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I am studying C++ and after I learned about some functions of the library cctype like isdigit I decided to make a program that validates user input only to be an integer number. So input like 123as, :$ or +.234 are invalid, however I decided to keep the plus or minus sign, i.e., input like -24 or +142 are valid. Below is my code:

#include <iostream> 
#include <string>
#include <cctype>

using namespace std;

bool integer_valid(string s);
int get_integer();

int main()
{
    int number;

    number = get_integer();
    cout << "The integer number is:\t" << number << "\n" << endl;

    system("pause");
    return 0;
}

bool integer_valid(string s)
{
    int i, length_s;
    bool is_valid = true;

    length_s = s.length();

    if (length_s == 0)
        is_valid = false;
    else
    {
        if (length_s == 1)
        {
            if (!isdigit(s[0]))
                is_valid = false;           
        }
        else
        {
            if (s[0] == '+' || s[0] == '-' || isdigit(s[0]) != 0)
            {
                for (i = 1; i < length_s; i++)
                {
                    if (!isdigit(s[i]))
                        is_valid = false;
                }                               
            }
            else
                is_valid = false;
        }           
    }
    return is_valid;
}

int get_integer()
{
    int new_number;
    string number;
    bool is_valid;

    do {
        cout << "Enter an integer number:\t";
        getline(cin, number);
        cout << "\n";

        is_valid = integer_valid(number);

        if (is_valid == false)
            cout << "ERROR. The entered number must be an integer.\n" << endl;
    } while (is_valid == false);

    new_number = stoi(number);

    return new_number;
}

I'm aware that in general is a bad practice to use using namespace std, but since my program has less tan 100 lines of code I think it's really not a big issue here. Moreover, I wonder if there is another (simpler/faster) way to validate integer numbers?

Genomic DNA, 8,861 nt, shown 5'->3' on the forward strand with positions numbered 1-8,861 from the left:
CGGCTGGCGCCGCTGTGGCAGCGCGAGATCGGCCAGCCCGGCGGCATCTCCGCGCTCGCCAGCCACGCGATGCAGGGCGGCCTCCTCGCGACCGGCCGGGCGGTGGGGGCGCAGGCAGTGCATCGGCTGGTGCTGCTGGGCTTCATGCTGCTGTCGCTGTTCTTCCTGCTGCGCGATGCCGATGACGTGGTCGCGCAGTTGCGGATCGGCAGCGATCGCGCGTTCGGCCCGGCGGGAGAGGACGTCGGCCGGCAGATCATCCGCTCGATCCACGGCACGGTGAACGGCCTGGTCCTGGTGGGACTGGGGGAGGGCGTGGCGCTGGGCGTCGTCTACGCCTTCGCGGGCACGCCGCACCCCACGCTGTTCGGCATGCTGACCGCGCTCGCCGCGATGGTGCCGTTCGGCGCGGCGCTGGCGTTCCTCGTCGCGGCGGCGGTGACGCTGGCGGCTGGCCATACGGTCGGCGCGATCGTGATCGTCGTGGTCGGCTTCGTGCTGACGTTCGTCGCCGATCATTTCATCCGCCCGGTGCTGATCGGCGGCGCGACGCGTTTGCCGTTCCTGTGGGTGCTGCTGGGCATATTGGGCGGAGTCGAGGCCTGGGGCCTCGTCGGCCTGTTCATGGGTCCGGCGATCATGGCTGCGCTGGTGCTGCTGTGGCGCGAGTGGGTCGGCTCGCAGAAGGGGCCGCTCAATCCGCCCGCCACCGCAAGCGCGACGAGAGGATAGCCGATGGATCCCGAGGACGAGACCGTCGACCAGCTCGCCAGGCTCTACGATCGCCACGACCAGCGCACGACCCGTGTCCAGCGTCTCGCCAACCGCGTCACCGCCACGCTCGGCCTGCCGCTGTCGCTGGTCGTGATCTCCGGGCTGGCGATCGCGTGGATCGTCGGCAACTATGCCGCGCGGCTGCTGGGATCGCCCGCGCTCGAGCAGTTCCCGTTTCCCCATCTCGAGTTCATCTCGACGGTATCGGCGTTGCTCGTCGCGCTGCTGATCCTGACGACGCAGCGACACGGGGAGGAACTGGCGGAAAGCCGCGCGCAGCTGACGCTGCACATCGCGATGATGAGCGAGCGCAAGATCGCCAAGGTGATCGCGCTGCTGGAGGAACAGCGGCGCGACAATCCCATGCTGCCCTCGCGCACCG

EDIT: Answering to the comment made by Roland Illig, I would say yes. More exactly, any kind of integer should be valid, but as far as I know, int has a defined size, so if I want to valid long integers I should use the type long long int and also the function stoll, right?

Any feedback would be greatly appreciated.

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    \$\begingroup\$ Is 111111111111111111111111111111111 a valid integer to you? \$\endgroup\$ – Roland Illig Nov 29 '17 at 4:38
  • \$\begingroup\$ @RolandIllig I've edited my question. \$\endgroup\$ – Xam Nov 29 '17 at 17:12
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    \$\begingroup\$ "I know doing X is something I shouldn't do but I'm doing it here because Y" is never a good excuse especially when you're still learning the language. Best practices are best practices for a reason. Using them builds good habits and good habits will take you a long way. \$\endgroup\$ – Harald Scheirich Nov 30 '17 at 1:21
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  • Using a bool is_valid results in a deeply nested code. You have 5 levels of nesting, with the core of algorithm being hidden at the deepest one. I recommend an early return: as soon as you determine that the string doesn't pass a criteria, return false; immediately.

  • Testing for length_s == 0 is redundant. In this case s[0] is '\0', which is neither a digit nor a sign.

  • Passing std::string as an argument makes a copy. Prefer passing a (constant) reference.

  • Leaving the point of the exercise aside, the best way to validate a number is to just go ahead and directly call std:stoi with the second parameter, e.g.: